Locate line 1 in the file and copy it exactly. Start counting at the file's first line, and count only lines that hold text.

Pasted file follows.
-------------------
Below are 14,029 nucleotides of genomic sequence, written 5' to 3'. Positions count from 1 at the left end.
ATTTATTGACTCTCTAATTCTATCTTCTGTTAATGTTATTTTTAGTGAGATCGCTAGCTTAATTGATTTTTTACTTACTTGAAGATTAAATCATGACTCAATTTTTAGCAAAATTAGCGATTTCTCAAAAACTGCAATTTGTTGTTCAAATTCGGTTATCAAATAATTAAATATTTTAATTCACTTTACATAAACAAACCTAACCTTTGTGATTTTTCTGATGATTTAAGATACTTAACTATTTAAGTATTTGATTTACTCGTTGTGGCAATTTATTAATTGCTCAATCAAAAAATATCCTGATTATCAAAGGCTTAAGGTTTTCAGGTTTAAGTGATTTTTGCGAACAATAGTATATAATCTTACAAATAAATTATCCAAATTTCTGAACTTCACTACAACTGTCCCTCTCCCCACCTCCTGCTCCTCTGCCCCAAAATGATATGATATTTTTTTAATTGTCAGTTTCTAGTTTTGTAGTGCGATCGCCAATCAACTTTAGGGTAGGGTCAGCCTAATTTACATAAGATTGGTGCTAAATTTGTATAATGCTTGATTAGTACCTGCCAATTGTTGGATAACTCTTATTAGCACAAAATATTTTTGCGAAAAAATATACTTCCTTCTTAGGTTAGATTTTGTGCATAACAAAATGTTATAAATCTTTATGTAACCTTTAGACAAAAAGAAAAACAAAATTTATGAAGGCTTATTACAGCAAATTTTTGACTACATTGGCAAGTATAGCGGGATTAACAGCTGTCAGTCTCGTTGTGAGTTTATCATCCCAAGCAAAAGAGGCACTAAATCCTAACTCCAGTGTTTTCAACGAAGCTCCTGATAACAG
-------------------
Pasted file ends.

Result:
Below are 14,029 nucleotides of genomic sequence, written 5' to 3'. Positions count from 1 at the left end.